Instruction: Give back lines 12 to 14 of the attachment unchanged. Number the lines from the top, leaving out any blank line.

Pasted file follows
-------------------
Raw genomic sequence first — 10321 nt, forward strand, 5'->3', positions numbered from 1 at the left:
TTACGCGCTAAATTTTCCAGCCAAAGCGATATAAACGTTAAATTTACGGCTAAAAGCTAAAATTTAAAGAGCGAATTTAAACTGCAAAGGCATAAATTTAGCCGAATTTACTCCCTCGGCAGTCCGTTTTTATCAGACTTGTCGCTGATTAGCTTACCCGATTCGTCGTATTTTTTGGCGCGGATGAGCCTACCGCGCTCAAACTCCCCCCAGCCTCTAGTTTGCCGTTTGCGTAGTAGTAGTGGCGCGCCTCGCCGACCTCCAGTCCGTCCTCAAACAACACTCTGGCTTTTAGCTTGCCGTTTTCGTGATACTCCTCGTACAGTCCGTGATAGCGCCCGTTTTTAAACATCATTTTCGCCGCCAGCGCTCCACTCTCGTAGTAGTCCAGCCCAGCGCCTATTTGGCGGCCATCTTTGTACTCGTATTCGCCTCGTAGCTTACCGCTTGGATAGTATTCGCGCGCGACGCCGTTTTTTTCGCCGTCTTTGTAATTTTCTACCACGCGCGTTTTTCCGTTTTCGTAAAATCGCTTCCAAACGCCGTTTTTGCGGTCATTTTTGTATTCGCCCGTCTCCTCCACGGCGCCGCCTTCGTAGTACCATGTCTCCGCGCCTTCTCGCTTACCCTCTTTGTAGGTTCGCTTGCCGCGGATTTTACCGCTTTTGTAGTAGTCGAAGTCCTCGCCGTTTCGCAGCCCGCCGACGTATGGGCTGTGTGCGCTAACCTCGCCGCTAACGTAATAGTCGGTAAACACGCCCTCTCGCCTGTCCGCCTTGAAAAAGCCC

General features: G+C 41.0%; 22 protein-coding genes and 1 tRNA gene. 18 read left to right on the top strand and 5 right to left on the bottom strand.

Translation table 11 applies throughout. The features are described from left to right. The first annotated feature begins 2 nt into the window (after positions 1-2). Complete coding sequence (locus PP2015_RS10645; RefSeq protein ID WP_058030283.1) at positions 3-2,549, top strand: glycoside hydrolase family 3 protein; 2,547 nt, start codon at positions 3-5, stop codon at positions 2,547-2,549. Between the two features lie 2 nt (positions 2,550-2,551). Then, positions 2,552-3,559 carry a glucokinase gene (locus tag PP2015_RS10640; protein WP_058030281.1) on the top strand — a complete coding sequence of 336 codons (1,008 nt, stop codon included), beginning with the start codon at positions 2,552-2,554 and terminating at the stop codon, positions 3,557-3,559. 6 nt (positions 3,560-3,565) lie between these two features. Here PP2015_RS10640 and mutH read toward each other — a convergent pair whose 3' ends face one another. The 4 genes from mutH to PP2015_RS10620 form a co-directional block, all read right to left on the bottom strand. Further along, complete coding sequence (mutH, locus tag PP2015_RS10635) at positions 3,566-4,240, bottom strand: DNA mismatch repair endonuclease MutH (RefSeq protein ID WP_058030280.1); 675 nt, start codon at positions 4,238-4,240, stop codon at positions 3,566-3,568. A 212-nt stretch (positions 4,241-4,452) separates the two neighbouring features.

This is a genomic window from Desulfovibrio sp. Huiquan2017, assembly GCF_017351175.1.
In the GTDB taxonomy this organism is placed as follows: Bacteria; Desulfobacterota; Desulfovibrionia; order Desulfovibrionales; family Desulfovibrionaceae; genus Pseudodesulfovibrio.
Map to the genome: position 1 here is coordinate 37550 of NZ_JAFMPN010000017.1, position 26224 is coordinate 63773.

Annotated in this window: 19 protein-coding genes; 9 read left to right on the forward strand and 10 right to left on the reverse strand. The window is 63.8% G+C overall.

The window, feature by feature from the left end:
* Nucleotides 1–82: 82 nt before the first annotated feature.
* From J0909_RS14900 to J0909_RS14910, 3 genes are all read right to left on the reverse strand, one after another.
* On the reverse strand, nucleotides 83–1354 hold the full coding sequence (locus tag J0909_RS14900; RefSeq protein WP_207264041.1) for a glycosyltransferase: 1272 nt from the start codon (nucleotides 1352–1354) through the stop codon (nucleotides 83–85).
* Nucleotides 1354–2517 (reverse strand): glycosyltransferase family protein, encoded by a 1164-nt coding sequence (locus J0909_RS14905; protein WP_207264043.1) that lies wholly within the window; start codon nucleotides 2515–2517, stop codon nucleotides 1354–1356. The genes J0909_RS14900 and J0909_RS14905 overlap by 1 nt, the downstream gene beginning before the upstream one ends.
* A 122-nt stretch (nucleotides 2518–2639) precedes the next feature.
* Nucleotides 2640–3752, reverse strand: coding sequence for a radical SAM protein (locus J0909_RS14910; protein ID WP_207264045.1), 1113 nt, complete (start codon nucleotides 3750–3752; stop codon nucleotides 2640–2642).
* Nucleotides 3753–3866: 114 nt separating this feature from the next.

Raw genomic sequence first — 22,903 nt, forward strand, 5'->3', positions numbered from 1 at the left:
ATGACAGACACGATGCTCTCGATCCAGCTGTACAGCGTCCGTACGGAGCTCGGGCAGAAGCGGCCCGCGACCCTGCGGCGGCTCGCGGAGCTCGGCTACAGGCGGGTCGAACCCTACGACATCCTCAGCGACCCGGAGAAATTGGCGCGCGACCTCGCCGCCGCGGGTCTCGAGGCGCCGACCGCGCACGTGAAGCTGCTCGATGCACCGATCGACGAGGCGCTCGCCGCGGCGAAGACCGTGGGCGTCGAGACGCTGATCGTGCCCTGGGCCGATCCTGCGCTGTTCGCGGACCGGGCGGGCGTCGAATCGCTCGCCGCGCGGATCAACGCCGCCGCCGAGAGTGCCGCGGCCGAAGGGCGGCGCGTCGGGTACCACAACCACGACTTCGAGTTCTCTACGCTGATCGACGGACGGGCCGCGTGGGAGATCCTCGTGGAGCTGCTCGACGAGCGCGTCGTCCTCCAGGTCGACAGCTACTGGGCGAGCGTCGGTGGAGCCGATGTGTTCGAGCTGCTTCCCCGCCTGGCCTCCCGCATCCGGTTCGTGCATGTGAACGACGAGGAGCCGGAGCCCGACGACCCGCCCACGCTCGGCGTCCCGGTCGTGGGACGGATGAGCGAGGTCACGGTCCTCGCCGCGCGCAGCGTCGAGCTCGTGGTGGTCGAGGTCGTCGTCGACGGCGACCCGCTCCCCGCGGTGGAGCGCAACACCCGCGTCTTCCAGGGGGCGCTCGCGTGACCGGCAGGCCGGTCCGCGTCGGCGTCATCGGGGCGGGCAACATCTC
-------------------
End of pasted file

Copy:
* On the reverse strand, nucleotides 83–1354 hold the full coding sequence (locus tag J0909_RS14900; RefSeq protein WP_207264041.1) for a glycosyltransferase: 1272 nt from the start codon (nucleotides 1352–1354) through the stop codon (nucleotides 83–85).
* Nucleotides 1354–2517 (reverse strand): glycosyltransferase family protein, encoded by a 1164-nt coding sequence (locus J0909_RS14905; protein WP_207264043.1) that lies wholly within the window; start codon nucleotides 2515–2517, stop codon nucleotides 1354–1356. The genes J0909_RS14900 and J0909_RS14905 overlap by 1 nt, the downstream gene beginning before the upstream one ends.
* A 122-nt stretch (nucleotides 2518–2639) precedes the next feature.